Monday, September 2, 2013

Jason Striker #1: Kiai!

Jason Striker #1: Kiai!, by Piers Anthony and Roberto Fuentes
February, 1974  Berkley Medallion Books

I first learned about this five-volume* series in the early 1990s, when I scored a few issues of the awesome ‘70s Marvel magazine Deadly Hands of Kung Fu. One of the issues featured an article by Piers Anthony and Roberto Fuentes, talking about how they created the Jason Striker series (“Kiai! – How It Began,” Deadly Hands of Kung Fu, June 1975). I thought about tracking down one of the novels (a daunting task in those pre-internet days), but then read that hero Striker was a judo master…I mean, I wanted to read a series about a kung-fu master or something, anything but a judo master! I’d never been the least bit interested in judo, so I never bothered looking for any volumes.

Eventually however I discovered that the Jason Striker series was brimming with what I like to call “bell bottom fury,” ie that funky ‘70s kung fu vibe of Bruce Li (not Lee) and Jim Kelly (RIP!) films and especially Deadly Hands of Kung Fu itself. But this initial volume is a bit more “real world” than the series would eventually become, playing out more along the lines of Enter the Dragon. That’s not to say there isn’t a pulpish, fantasy element at play, but not as much as in future installments; tellingly though the last few pages of Kiai! do venture into outright fantasy, as a sign of things to come.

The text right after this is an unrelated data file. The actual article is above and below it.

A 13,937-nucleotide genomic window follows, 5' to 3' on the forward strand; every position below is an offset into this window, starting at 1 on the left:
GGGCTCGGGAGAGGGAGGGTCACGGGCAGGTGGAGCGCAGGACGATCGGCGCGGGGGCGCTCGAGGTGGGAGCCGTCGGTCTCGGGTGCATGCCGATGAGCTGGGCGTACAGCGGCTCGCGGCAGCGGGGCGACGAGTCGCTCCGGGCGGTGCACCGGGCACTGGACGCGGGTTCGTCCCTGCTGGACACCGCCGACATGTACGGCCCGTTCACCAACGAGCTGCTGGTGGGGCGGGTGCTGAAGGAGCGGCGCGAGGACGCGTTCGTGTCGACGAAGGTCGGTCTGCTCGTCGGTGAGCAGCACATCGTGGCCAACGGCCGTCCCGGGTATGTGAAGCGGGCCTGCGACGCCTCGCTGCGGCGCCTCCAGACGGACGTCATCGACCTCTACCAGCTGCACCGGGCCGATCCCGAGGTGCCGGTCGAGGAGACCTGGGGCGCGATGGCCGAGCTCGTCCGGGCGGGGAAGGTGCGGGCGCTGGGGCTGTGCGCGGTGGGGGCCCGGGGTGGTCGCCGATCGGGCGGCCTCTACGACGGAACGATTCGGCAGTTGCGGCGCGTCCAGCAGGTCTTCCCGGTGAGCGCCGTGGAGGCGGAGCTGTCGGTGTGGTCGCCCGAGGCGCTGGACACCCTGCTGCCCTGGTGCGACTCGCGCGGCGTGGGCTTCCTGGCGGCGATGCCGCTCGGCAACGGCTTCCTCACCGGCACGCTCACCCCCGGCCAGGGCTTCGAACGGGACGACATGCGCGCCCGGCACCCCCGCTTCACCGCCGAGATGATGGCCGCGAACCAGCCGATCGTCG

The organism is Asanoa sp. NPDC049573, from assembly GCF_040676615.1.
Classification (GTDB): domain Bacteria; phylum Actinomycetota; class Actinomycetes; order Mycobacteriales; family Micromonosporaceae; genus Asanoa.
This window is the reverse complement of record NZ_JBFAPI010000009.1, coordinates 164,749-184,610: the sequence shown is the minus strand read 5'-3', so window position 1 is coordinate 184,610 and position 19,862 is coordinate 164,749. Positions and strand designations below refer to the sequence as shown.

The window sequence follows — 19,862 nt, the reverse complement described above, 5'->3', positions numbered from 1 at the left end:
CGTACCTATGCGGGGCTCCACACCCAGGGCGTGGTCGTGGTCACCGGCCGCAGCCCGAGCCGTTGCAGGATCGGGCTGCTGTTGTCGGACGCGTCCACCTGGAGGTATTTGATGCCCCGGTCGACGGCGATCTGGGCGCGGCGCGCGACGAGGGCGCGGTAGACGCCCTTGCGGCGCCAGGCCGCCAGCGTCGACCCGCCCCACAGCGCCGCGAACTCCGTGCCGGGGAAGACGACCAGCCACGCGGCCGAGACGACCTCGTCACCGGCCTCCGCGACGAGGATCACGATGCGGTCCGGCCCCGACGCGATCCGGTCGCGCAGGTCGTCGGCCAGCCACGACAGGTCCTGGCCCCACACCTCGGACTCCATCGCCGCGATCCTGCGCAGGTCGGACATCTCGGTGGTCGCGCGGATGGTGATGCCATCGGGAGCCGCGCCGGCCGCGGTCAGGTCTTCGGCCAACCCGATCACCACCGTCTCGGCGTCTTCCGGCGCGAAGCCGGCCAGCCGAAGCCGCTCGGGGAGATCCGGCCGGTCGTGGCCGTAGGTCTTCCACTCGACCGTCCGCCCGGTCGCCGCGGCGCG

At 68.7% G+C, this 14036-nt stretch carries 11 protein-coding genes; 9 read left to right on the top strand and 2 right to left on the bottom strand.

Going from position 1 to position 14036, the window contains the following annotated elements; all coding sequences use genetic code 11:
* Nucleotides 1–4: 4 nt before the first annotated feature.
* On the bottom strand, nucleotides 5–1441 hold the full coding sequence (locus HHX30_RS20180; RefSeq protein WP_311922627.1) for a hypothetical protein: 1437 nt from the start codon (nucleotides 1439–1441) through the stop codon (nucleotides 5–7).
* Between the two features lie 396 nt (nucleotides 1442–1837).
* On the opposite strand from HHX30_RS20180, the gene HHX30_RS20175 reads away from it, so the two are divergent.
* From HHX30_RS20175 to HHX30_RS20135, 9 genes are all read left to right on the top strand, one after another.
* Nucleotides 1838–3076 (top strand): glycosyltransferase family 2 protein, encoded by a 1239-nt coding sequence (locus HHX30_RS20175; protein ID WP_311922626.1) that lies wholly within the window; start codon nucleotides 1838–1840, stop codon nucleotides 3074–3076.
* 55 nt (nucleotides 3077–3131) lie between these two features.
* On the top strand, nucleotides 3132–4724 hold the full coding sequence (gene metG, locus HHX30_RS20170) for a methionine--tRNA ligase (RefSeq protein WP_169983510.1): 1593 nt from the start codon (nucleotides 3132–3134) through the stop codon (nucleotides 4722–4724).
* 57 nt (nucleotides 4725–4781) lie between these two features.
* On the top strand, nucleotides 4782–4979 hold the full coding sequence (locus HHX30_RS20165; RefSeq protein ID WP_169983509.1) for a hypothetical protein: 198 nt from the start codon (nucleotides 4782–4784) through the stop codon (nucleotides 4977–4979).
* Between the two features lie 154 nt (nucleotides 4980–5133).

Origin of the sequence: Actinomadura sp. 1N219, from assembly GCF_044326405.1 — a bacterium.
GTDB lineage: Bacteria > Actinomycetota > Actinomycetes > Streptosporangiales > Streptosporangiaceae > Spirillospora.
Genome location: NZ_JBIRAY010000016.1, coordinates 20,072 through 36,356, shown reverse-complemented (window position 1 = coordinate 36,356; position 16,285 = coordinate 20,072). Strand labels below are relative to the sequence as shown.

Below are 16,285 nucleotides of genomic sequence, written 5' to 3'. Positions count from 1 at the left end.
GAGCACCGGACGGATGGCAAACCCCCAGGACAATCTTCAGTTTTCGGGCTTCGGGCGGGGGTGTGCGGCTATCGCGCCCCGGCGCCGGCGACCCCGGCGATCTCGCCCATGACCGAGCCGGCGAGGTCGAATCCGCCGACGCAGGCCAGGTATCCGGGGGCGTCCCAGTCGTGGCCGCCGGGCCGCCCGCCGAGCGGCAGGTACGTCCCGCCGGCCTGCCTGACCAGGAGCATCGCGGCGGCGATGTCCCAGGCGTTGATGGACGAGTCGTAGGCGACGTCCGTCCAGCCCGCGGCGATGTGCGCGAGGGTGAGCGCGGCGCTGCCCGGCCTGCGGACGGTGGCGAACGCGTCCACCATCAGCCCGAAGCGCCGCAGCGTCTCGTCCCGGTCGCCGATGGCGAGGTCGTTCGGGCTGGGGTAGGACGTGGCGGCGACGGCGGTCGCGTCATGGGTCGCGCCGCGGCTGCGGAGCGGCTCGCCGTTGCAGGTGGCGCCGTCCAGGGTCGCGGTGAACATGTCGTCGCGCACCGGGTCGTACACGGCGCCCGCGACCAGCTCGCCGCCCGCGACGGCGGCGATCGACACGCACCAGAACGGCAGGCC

Anyway Jason Striker is both our hero and our narrator – later volumes feature third-person narrative for the scenes without Striker, but this one maintains the first-person style throughout. You’ll seldom find a bigger bump in the log for an action hero. Striker is a total square, so devoted to martial arts in general and judo in particular that he comes off like a bore; vast sections of Kiai! are devoted to detailing the merits of judo and the martial way and etc, etc. Striker doesn’t drink, doesn’t smoke…hell, when at one point he takes an aspirin for a headache that won’t go away, Striker informs us that along with it he also takes a bunch of vitamin C “against side-effects!”